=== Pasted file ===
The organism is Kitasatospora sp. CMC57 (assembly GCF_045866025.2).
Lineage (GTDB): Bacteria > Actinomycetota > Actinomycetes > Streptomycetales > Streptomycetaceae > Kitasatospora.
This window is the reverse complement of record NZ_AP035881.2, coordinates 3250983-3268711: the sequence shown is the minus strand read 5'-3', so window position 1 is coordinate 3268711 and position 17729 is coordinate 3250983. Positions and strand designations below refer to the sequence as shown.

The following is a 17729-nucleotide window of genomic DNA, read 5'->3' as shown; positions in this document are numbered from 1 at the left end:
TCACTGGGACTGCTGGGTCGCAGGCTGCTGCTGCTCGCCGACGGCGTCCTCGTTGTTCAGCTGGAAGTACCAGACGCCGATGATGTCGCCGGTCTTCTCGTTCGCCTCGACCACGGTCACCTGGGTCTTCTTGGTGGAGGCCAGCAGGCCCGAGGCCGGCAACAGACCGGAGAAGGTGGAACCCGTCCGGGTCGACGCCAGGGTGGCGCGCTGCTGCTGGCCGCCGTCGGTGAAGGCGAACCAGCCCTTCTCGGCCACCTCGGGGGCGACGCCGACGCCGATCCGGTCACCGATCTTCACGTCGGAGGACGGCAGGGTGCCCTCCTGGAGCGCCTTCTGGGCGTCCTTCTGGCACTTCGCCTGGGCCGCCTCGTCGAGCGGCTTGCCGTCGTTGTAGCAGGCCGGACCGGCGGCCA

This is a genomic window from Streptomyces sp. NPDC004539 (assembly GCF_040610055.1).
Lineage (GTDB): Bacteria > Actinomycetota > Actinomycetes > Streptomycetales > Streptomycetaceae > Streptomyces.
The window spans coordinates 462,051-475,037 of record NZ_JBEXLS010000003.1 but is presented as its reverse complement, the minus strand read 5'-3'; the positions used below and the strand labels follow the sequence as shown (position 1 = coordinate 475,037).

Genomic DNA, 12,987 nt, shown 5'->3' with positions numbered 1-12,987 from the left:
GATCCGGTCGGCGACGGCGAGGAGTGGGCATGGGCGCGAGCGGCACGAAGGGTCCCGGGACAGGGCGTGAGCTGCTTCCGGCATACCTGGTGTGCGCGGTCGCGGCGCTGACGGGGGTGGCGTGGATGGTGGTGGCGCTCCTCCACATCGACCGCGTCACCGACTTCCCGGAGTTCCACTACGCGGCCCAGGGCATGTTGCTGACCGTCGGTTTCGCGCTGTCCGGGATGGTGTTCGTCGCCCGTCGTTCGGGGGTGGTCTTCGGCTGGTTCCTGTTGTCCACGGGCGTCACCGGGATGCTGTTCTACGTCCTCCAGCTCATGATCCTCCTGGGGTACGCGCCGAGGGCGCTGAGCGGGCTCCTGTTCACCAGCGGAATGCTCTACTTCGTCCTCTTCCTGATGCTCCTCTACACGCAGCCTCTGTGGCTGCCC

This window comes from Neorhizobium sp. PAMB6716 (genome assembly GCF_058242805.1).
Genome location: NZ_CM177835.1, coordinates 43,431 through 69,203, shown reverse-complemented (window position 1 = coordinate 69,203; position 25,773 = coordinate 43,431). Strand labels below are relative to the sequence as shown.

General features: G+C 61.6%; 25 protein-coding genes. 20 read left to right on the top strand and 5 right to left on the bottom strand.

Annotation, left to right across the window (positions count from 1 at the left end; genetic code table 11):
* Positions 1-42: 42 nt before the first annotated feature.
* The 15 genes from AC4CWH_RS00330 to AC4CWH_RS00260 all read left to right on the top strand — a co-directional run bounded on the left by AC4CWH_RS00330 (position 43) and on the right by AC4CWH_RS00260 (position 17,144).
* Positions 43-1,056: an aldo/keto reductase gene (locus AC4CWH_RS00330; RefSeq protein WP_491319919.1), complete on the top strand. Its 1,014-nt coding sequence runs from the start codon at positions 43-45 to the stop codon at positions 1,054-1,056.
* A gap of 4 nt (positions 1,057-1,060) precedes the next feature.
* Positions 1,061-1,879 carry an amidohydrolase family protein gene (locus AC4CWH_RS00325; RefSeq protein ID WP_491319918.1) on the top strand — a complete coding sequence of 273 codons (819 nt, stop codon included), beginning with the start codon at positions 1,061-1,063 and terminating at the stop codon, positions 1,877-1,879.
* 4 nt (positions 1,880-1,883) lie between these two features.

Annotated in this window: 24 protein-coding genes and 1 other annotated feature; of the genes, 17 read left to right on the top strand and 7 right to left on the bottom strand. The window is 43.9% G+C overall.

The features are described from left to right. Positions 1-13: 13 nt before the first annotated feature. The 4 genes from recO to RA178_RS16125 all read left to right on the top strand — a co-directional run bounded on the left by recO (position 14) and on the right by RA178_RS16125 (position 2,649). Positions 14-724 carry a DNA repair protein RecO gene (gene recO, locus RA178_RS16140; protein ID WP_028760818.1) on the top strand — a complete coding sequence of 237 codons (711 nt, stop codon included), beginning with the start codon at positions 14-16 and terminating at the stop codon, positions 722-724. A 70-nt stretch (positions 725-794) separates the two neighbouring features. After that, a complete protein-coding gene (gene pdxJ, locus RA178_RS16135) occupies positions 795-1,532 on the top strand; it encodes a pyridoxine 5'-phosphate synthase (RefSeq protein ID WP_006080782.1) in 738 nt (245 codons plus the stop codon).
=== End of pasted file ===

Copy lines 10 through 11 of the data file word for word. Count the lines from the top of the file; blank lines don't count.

GATCCGGTCGGCGACGGCGAGGAGTGGGCATGGGCGCGAGCGGCACGAAGGGTCCCGGGACAGGGCGTGAGCTGCTTCCGGCATACCTGGTGTGCGCGGTCGCGGCGCTGACGGGGGTGGCGTGGATGGTGGTGGCGCTCCTCCACATCGACCGCGTCACCGACTTCCCGGAGTTCCACTACGCGGCCCAGGGCATGTTGCTGACCGTCGGTTTCGCGCTGTCCGGGATGGTGTTCGTCGCCCGTCGTTCGGGGGTGGTCTTCGGCTGGTTCCTGTTGTCCACGGGCGTCACCGGGATGCTGTTCTACGTCCTCCAGCTCATGATCCTCCTGGGGTACGCGCCGAGGGCGCTGAGCGGGCTCCTGTTCACCAGCGGAATGCTCTACTTCGTCCTCTTCCTGATGCTCCTCTACACGCAGCCTCTGTGGCTGCCC

This window comes from Neorhizobium sp. PAMB6716 (genome assembly GCF_058242805.1).